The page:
Don’t you love it when those consumer-protection segments on the local TV news can cut through the red tape and solve a viewer’s dispute with a business after all previous efforts had failed? Contact Denver7 got involved in Ms. Angello’s case in March. They drove out to the Gaylord to order a coffee and ask some hard-nosed questions: Didn’t a single customer spending nearly $6,000 in your shop raise any red flags? Didn’t it seem a little strange that, on Christmas Eve, one of your baristas suddenly yelled, “I’m rich!” and ran out of the store, never to be seen again? (OK, that didn’t really happen.) Denver7 also hounded Angello’s bank, USAA, which said they were working on the problem. Then, just a couple of hours after the TV news had contacted USAA, the bank put the money back in Angello’s account.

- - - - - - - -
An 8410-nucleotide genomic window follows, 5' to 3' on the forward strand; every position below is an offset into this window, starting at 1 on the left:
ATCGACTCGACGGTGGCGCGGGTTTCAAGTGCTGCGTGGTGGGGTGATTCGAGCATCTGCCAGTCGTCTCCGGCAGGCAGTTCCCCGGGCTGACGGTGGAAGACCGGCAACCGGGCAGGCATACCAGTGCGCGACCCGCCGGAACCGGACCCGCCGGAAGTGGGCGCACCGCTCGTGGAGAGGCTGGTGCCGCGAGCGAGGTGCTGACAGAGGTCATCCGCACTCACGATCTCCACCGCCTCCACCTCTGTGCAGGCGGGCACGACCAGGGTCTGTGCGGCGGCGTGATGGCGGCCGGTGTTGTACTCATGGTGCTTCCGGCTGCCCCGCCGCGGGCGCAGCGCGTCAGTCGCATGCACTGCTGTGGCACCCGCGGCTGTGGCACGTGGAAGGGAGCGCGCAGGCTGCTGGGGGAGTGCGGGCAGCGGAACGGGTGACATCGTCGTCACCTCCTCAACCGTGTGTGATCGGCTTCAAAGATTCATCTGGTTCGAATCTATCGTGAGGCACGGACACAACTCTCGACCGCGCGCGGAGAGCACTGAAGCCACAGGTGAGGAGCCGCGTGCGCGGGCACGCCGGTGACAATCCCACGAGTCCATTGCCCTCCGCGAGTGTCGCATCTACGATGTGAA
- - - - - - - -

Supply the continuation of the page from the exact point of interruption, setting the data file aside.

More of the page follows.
This story has a footnote that didn’t get a lot of attention in the Contact Denver7 segment. This little twist doesn’t appear in the online story and is only briefly mentioned at the end of the video report (via YouTube). The refund the Gaylord processed in January would have gone through if Angello hadn’t canceled her debit card, claiming fraud. Angello would have been better off keeping her card because the case of the $5,700 latte wasn’t fraud. It was more like a typo.